Homeschool

Sheep: Barnyard Treats and Reads Series

For our ongoing “Barnyard Treats and Reads,” we’re sharing a creative way that you can transform Nutter Butter cookies (the treats) into one of our favorite barnyard animals! We will also give you suggestions for fun and informative books to share with your children, featuring the same animal as that week’s treat! What could go better together than a tasty treat and a good read?

Last time, we brought you a creative (and tasty) way to teach your kids about pigs.  This week, we’re all about lambs and sheep! Whether you’d like to use the  topic of sheep to teach your children about agriculture or just enjoy some fun children’s books together, we’ve got you covered with a great selection of sheep-focused books!

But first, let’s get started with your treat–because you are going to need some yummy sheep cookies on hand before you start reading, obviously!

The Treat: Sheep Nutter Butter Cookies

Since the Nutter Butter cookies are already edible, this recipe is really all about decorating the cookies to look like sheep!  It’s a really fun kitchen activity to do with kids! To get started, you will need: 10 Nutter Butter cookies, coconut oil, white melting chocolates, pink melting chocolates, black melting chocolate, orange melting chocolate,  and candy eyes.  (For the full recipe with more detailed ingredients and instructions, be sure to read all the way to the bottom of this post!)

NOTE: For a time-saving tip and information about how to simplify the cookie-decorating process, see the note just above the printable recipe (near the end of this article.)

Place a shallow pan of water on top of a double boiler.  Set several  ramekins inside the pan and add melting chocolates to create the colors for your sheep cookies. You need to create the following colors: gray, peach, white, and pink. Add a tiny bit of coconut oil to each ramekin and stir it. This will help your chocolate get nice and smooth.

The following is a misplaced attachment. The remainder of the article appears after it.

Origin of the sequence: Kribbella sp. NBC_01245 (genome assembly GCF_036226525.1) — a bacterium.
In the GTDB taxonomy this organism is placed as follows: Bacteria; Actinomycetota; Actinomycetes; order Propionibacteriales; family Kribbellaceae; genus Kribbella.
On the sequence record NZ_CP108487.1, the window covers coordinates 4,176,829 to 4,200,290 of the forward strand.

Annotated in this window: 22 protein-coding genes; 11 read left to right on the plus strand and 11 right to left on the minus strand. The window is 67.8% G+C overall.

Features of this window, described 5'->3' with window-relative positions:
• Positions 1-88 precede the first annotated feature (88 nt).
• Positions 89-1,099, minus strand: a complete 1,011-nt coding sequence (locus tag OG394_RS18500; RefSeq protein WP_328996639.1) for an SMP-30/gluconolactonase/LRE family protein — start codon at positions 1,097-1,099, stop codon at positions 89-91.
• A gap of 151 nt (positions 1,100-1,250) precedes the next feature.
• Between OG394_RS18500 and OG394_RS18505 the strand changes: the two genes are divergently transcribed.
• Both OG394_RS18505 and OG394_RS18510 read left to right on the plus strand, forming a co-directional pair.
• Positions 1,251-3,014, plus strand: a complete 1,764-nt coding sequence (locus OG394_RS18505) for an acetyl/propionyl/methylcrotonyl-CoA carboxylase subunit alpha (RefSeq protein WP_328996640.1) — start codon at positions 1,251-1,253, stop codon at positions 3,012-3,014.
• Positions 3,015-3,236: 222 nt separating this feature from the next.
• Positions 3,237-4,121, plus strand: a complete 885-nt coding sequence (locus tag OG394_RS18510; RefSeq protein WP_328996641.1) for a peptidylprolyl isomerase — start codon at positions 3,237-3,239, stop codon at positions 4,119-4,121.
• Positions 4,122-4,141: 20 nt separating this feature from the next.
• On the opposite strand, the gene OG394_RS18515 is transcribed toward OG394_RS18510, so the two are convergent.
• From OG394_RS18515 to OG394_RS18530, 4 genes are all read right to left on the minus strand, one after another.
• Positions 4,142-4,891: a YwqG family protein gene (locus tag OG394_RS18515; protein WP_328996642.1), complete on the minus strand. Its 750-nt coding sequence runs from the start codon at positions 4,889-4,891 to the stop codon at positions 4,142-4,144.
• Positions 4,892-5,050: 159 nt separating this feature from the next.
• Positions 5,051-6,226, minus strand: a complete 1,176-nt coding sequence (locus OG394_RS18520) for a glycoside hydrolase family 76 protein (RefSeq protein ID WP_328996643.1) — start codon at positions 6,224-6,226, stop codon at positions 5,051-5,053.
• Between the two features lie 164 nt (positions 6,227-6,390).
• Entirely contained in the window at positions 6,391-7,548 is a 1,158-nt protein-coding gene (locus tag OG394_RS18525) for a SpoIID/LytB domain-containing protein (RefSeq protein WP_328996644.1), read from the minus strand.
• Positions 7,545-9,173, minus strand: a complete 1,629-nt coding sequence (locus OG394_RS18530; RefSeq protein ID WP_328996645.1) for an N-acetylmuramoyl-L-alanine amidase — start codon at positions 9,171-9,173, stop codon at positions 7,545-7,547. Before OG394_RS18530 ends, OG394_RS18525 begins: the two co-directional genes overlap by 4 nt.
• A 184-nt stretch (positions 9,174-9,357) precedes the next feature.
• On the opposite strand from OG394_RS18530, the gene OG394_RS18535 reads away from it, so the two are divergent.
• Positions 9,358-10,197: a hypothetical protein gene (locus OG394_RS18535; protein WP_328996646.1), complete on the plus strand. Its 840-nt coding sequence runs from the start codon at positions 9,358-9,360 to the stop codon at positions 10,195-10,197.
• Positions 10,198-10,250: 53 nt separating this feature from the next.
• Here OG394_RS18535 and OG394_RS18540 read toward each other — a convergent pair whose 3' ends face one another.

Next, use a wand or fork to dip each Nutter Butter cookie into either the grey, white, or peach-colored chocolate until it is completely coated. (This ensures that you’ll have some sheep in each color!) After coating each cookie, hold it over the ramekin for a few seconds so that the excess chocolate can drip off without making a mess. Set cookies on a wire rack to dry and harden.

Next, it’s time to make the sheep ears. This part becomes much easier if you sketch out the size and shape of ears on a piece of parchment paper. Then you will fill a piping bag with the pink-colored chocolate and fill in each ear shape.

Tip: Fold the piping bag over the rim of a mason jar to make it easier to fill!

Be sure to pipe out extra ears in case some of them break!

After you have plenty of pink ears piped, place the sheet of parchment paper in the refrigerator.  It should only take a few minutes for these to harden.  Once they are solid, pull them from the fridge and work quickly to remove them (a toothpick can be helpful for this) and attach two ears to the top of each sheep cookie. Using a toothpick dipped in the same color chocolate as the head,  “glue”  on each ear.

Optionally, you perfectionists out there can use the toothpick to create a border around each ear that matches the color of sheep. We did it in the picture below, but you don’t certainly don’t have to. The end result will look great either way.

Attach the candy eyes. Use your toothpick to put a small dab of melted chocolate on each eye before securing it to the cookie.  Dip your toothpick into the black chocolate and add a small button nose to the bottom of the sheep’s face.

For the final step, fill a piping bag with white melted chocolate and cut a tiny hole in the bottom corner of the bag.  Pipe out the white chocolate in curls and waves to create textured “wool” on top of the sheep’s head.

Once your sheep cookies have hardened, they are ready to eat! Enjoy!

The Reads: Books for All Ages About Lambs and Sheep

Mary Had a Little Lamb (Little Learners Finger Puppet Book) by Parragon Books

For Ages 0- 3

This adorable retelling of the song, “Mary Had a Little Lamb,” is perfect for young children. They will laugh as you use the built-in lamb finger puppet to help tell each part of the story!

 

Sheep in a Jeep by Nancy E. Shaw

Ages 3-6

This funny rhyming story about sheep in a jeep is perfect for beginning readers! Even better, the author has an entire series for you and your little ones to enjoy (all of them about sheep getting into various shenanigans).

Ages 5-8